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 - Lanzarote -

Some places in the World are special

It is hard to describe feelings while walking the landscape of Timanfaya National park -  the land of volcanoes or as they say  Montanyas de Fuego. Actually, you cannot walk freely around the park. It is possible to book a hike for "The Routes de Volcanoes", which usually needs to be booked for one month in advance.


Other option to see the landscape is to take a bus tour among the volcanoes. The bus only stops in a few places and it is not allowed to get off. But the landscape is nothing you can possibly imagine. A visit to the Timanfaya National Park is a must for every visitor at Lanzarote.

Landing on the Moon

The spectacular volcanic landscape, that covers a quarter of the island, was created over six years of near-continuous volcanic eruptions that took place between 1730 and 1736, with a smaller episode in 1824. The scale of the eruptions was enormous, with an estimated 2,000,000,000nm3 of lava spewed out from more than 100 volcanoes onto previously-fertile land and villages, as well as reclaiming some new land from the sea. Although the majority of the eruptions took place nearly 300 years ago, Lanzarote’s dry climate means that the Volcanic landscape is relatively unchanged since that time.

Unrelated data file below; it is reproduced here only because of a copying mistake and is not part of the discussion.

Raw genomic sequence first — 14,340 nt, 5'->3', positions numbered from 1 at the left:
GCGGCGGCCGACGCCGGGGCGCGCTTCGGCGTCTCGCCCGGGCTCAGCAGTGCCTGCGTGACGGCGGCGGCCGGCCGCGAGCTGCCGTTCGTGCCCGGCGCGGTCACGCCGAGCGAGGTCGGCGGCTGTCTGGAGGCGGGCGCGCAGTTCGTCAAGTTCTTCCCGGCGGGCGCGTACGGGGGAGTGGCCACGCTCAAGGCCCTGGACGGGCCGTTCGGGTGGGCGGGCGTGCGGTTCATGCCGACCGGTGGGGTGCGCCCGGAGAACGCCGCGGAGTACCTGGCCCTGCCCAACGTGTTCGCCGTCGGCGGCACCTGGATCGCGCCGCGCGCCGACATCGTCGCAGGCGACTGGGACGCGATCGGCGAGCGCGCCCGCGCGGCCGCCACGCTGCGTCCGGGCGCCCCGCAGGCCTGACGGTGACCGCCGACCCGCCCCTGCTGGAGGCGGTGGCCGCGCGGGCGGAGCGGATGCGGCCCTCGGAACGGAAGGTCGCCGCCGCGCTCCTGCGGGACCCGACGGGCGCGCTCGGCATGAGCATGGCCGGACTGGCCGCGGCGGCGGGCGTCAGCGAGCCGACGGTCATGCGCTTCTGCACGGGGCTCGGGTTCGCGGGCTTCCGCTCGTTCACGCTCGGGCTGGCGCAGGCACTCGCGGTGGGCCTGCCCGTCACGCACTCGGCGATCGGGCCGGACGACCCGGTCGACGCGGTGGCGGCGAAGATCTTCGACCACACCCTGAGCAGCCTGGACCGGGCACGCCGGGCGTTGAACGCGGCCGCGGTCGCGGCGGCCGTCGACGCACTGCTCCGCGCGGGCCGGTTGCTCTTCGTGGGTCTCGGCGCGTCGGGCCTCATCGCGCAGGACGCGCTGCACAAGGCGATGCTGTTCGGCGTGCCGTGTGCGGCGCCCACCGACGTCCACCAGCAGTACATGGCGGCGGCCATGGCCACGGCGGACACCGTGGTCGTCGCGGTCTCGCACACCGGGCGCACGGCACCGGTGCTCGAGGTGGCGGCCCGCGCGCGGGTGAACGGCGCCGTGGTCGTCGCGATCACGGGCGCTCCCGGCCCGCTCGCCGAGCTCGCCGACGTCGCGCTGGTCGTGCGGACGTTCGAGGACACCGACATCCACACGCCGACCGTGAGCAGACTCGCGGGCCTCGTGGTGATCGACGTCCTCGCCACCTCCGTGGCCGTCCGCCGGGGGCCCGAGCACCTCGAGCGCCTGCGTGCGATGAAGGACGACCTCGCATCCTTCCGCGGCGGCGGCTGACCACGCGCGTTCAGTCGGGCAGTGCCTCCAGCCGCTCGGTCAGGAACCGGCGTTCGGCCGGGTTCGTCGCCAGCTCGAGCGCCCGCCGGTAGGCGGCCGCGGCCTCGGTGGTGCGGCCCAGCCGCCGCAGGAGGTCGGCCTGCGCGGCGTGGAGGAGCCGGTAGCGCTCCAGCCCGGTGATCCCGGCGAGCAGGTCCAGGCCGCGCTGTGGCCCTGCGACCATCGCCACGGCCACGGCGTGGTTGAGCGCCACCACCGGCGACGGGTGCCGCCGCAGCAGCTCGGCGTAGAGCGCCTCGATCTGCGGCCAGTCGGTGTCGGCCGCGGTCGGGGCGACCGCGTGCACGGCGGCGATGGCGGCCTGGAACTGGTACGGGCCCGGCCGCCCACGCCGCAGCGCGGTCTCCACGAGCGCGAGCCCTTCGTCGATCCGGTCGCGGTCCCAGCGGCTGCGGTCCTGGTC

Though there were no recorded deaths attributed to the eruptions, it is estimated that more than 44% of the island’s population emigrated during those years, and there are many accounts of livestock being killed by poisonous gases. Yaiza’s parish priest left a written account describing the destruction of villages, terrifying earthquakes, mountains rising up overnight, explosions and raining hot ash. When the eruption finally ended, much of Lanzarote’s most arable land was lost forever under a thick crust of basalt, though in La Geria, the locals soon invented a new form of agriculture, by digging pits in the volcanic ash, allowing vine roots to reach the fertile soil buried underneath.

*text from their official webpage

what we loved:


Caldera Blanca 

Despite the Timanfaya Volcano Park it is possible to hike the highest Volcano peak in Lanzarote. No entry fee is needed to hike all the way to the top. It takes you 55 min of walking through the lava fields. In the beginning, there is 30 min of walking the flat path across the lava fields. Just dried, black lava stone. Like a lava desert, we would say.


Reaching the bottom side of Volcano slopes, you need then 20 - 25 min of a bit steeper hike to reach the top. And then it is just an amazing feeling of seeing and feeling the power of Volcano crater. Despite the warm weather, it was very windy on the top. But somehow all the way we walked this landscape, only one thought was on our mind - how was back then when this eruption happened. Photos tell more.